Imagine if you regularly took a day off of work for no other reason than to experience joy. Better yet, imagine if that was paid time off. What might that do for your mental well-being?
Joyous gives employees nine days a year to focus on joy. For mental health awareness week, Joyous is sharing a detailed copy of our innovative mental health benefits for others to use.
Our first benefit is Joy Days. A Joy Day is the opposite of a mental health day.
Mental health days (MHDs) are taken when an employee is already feeling stressed, or close to burn out. So much so they need a day off to recover mentally. Meanwhile, in many organisations taking a day off for your mental health is completely taboo.
Even in organisations that encourage employees to look after their mental health, many people still don't feel comfortable. Others might take the day off secretively under the guise of a sick day.
At Joyous we give our employees six days off as special paid leave to experience joy. Our goal is to prevent stress and burnout in the first place. Our view is that providing services to support people who are already suffering from (often work-related) stress is too little too late. Although, to be clear we also offer free unlimited counselling services to all employees. I'll share more about that benefit in my next blog.
According to this Stuff article, a study undertaken earlier this year shows a quarter of New Zealand adults are at risk of struggling with their mental health.
Before Joy Days, as a full-timer and mum of two young kids I rarely took time for myself. Towards the end of each year I found myself feeling worn down. By that point I was also mentally sucked into the grind. I would struggle to think myself out of it long enough to book leave and plan time off.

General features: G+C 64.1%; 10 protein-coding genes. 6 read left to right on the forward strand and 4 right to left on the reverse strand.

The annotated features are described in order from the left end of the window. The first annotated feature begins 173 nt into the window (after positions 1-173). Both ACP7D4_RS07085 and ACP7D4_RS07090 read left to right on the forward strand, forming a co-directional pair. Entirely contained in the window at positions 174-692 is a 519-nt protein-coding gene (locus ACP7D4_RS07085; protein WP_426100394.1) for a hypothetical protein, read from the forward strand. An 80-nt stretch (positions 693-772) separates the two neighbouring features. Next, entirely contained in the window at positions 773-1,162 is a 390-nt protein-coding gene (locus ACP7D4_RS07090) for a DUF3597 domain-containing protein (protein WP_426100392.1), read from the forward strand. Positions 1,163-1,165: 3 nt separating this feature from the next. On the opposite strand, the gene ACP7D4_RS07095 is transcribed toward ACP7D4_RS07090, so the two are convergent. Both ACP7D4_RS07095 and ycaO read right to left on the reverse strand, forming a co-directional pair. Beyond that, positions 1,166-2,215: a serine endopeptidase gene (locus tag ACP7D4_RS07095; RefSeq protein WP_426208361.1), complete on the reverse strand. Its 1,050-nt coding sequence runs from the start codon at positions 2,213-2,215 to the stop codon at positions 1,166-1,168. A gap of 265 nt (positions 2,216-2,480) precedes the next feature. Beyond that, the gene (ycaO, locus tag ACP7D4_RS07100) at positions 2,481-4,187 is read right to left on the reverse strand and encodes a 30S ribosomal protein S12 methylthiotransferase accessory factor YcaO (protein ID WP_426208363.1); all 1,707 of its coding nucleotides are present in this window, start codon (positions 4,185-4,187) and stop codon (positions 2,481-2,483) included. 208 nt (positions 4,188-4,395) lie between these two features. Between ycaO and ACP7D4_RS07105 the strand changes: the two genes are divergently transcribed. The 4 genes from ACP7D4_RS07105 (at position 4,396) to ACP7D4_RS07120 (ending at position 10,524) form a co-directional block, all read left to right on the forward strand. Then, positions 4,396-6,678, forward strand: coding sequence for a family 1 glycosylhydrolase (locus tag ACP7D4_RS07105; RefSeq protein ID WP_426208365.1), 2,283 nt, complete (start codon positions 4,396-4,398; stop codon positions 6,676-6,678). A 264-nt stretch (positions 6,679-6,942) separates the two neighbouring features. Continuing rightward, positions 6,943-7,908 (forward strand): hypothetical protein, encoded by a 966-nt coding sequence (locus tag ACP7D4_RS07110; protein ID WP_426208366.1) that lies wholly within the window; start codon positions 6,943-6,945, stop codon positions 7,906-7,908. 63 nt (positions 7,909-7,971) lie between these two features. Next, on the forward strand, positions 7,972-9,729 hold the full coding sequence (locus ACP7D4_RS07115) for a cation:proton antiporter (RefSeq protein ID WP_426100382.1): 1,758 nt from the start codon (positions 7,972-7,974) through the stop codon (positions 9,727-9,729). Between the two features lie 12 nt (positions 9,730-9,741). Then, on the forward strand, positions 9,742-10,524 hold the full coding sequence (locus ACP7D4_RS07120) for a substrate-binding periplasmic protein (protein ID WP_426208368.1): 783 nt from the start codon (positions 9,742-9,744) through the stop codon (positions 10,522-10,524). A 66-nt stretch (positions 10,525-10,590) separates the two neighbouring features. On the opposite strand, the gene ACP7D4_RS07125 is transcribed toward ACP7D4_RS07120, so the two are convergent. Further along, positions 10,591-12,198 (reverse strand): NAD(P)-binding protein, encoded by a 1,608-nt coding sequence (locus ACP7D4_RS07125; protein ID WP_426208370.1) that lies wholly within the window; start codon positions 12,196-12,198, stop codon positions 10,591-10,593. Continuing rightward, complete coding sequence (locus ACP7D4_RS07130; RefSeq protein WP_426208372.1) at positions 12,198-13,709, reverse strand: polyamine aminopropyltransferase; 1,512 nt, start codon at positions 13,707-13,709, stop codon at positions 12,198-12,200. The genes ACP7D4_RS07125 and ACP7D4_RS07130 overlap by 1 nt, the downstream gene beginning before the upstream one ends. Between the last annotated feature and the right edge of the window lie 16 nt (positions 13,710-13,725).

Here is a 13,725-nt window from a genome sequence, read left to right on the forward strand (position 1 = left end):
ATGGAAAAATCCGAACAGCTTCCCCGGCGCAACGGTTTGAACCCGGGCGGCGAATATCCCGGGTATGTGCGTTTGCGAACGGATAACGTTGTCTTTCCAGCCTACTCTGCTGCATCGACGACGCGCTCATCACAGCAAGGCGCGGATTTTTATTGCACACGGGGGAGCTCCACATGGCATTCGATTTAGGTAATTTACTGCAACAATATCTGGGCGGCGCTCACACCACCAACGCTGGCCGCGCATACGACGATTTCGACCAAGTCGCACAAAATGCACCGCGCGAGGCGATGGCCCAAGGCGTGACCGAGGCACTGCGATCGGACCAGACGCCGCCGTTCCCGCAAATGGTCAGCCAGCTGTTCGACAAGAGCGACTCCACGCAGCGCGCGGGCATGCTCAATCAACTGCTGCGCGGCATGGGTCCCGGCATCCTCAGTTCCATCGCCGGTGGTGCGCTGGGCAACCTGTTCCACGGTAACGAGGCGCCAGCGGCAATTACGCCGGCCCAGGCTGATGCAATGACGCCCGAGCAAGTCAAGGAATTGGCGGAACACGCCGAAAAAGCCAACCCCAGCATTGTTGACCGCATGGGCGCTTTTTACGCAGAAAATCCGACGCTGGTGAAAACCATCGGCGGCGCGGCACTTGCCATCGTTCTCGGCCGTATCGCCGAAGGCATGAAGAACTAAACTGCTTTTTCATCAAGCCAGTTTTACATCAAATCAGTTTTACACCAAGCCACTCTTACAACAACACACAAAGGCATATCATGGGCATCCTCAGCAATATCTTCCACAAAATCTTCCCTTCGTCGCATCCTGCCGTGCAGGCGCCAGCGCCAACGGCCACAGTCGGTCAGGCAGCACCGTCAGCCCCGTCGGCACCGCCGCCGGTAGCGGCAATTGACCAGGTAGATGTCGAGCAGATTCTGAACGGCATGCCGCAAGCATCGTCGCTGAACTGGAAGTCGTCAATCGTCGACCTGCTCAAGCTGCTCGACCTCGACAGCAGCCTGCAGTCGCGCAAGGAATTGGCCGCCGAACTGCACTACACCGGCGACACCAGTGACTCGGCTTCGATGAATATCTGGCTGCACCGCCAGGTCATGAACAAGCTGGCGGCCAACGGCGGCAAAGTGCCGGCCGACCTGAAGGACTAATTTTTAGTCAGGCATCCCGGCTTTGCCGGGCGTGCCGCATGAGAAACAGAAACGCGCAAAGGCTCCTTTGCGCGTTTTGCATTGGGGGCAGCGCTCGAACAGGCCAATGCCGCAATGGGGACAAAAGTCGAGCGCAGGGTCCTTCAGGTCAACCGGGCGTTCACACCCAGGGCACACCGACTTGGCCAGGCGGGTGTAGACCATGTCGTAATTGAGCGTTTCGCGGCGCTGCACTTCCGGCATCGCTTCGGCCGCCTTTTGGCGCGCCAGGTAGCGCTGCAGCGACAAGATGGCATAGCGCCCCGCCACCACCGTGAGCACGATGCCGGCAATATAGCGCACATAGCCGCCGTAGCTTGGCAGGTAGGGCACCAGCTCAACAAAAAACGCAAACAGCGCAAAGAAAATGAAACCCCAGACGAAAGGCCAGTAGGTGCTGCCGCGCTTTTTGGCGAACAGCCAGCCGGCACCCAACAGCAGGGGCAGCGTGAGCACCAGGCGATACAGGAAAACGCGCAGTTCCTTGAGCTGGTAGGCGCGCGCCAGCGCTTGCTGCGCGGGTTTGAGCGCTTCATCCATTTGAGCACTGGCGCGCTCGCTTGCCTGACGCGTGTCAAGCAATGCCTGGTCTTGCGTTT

To make matters worse, the second half of each year in New Zealand has hardly any public holidays. So, there was nothing forcing me to take a break as each year wore on. By December I was shattered. I would take a ton of time off at once across the holiday season to rest and recharge. Then come the next year I repeat the stress cycle.
That's why I love Joy Days. They happen during the months where there are no public holidays. They are fixed - meaning they have a set date. For the most part, we all take them at the same time. For 2021 we took off the first Monday in March, May, July, August, September. And we still have one more coming in November. These days are entirely our own, we are not asked to take part in any work activities.
So, what did I do on these days? One Joy Day I went for a casual stroll through a shopping mall. I walked at half the speed of everyone around me, just because I could. I tried on many options in the dressing room. All without a child hassling me for an ice-cream before escaping while I was half dressed.
I've also enjoyed a breakfast brunch in Takapuna with a group of friends, followed by a stroll on the beach. I've spent quality time with my husband. I've taken my son kayaking. I spent one Joy Day booking four short family holidays for the coming months. I've also used a Joy Day to do nothing at all - it was glorious.
Other Joy peeps have used them to go mountain biking, hiking, rock climbing or for long walks. Others got their DIY project done at home or tidied up a shelf that had been disorganised for years. Some enjoyed binge watching a Netflix series or reading a book out in the sun. Others baked, created beautiful works of art or crafts. And some, like me, did nothing at all.
Some photos shared from Joy peeps in our Joy-Days slack channel.
Our second benefit is Joy Trips. As if Joy Days are not ground breaking on their own - we also take three company day-trips a year.
For 2021 we did one in June, and our next one will be in December. We car-pool and follow the same route to a nearby destination with a few stops along the way to do group activities.
Playing Jenga at Wenderholm Regional Park on a Joy Trip
In December we usually take the ferry and spend a day together on Waiheke Island. Due to Covid-19 we've had one less road-trip this year, but fingers crossed next year they will be back in full force.
So, why do we do this? It's simple. Why wouldn't we? Why isn't preventing mental health issues already a top priority for every employer?
At Joyous our purpose is to make life better for people at work. Internally our goal is to make life exceptional for people at Joyous. At Joyous our culture, and our people are as important as our commercial success. I'd go as far as to say it's even more important.
Download your copy of our Joyous benefits today. It's time to start the conversation about prioritising joy at your organisation.